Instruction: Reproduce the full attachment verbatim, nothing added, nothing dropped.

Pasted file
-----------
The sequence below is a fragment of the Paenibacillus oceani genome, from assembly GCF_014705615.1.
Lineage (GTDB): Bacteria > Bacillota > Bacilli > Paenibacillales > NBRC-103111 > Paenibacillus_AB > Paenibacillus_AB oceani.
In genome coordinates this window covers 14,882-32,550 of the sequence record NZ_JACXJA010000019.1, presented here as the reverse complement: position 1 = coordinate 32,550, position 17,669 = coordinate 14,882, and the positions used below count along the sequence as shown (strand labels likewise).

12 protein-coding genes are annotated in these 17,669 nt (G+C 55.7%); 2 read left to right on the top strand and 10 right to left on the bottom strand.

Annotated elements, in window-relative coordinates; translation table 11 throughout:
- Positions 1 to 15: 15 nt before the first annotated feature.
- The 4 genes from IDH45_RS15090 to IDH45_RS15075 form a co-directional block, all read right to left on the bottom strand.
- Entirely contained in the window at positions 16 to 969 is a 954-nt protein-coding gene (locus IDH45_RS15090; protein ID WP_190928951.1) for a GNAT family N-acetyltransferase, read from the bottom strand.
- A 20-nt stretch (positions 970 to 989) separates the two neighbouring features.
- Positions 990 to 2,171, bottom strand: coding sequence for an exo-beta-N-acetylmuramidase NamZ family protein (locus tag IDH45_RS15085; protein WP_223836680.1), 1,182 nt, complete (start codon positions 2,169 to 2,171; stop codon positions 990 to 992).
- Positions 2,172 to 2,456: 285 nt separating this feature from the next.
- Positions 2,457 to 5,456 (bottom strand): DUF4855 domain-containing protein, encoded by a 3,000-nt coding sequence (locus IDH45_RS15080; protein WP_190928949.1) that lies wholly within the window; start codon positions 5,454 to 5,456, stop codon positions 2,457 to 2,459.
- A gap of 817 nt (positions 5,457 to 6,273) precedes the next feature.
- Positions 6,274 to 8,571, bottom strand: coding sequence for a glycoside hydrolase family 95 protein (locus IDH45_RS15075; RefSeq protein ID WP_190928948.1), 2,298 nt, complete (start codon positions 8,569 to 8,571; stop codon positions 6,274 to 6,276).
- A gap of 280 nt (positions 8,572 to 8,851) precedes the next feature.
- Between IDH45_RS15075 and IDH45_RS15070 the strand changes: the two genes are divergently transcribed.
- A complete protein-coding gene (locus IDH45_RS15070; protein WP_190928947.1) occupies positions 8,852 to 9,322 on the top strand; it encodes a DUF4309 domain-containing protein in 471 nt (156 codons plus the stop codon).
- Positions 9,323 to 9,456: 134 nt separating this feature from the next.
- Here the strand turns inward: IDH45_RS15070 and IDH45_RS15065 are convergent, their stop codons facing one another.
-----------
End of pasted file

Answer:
The sequence below is a fragment of the Paenibacillus oceani genome, from assembly GCF_014705615.1.
Lineage (GTDB): Bacteria > Bacillota > Bacilli > Paenibacillales > NBRC-103111 > Paenibacillus_AB > Paenibacillus_AB oceani.
In genome coordinates this window covers 14,882-32,550 of the sequence record NZ_JACXJA010000019.1, presented here as the reverse complement: position 1 = coordinate 32,550, position 17,669 = coordinate 14,882, and the positions used below count along the sequence as shown (strand labels likewise).

12 protein-coding genes are annotated in these 17,669 nt (G+C 55.7%); 2 read left to right on the top strand and 10 right to left on the bottom strand.

Annotated elements, in window-relative coordinates; translation table 11 throughout:
- Positions 1 to 15: 15 nt before the first annotated feature.
- The 4 genes from IDH45_RS15090 to IDH45_RS15075 form a co-directional block, all read right to left on the bottom strand.
- Entirely contained in the window at positions 16 to 969 is a 954-nt protein-coding gene (locus IDH45_RS15090; protein ID WP_190928951.1) for a GNAT family N-acetyltransferase, read from the bottom strand.
- A 20-nt stretch (positions 970 to 989) separates the two neighbouring features.
- Positions 990 to 2,171, bottom strand: coding sequence for an exo-beta-N-acetylmuramidase NamZ family protein (locus tag IDH45_RS15085; protein WP_223836680.1), 1,182 nt, complete (start codon positions 2,169 to 2,171; stop codon positions 990 to 992).
- Positions 2,172 to 2,456: 285 nt separating this feature from the next.
- Positions 2,457 to 5,456 (bottom strand): DUF4855 domain-containing protein, encoded by a 3,000-nt coding sequence (locus IDH45_RS15080; protein WP_190928949.1) that lies wholly within the window; start codon positions 5,454 to 5,456, stop codon positions 2,457 to 2,459.
- A gap of 817 nt (positions 5,457 to 6,273) precedes the next feature.
- Positions 6,274 to 8,571, bottom strand: coding sequence for a glycoside hydrolase family 95 protein (locus IDH45_RS15075; RefSeq protein ID WP_190928948.1), 2,298 nt, complete (start codon positions 8,569 to 8,571; stop codon positions 6,274 to 6,276).
- A gap of 280 nt (positions 8,572 to 8,851) precedes the next feature.
- Between IDH45_RS15075 and IDH45_RS15070 the strand changes: the two genes are divergently transcribed.
- A complete protein-coding gene (locus IDH45_RS15070; protein WP_190928947.1) occupies positions 8,852 to 9,322 on the top strand; it encodes a DUF4309 domain-containing protein in 471 nt (156 codons plus the stop codon).
- Positions 9,323 to 9,456: 134 nt separating this feature from the next.
- Here the strand turns inward: IDH45_RS15070 and IDH45_RS15065 are convergent, their stop codons facing one another.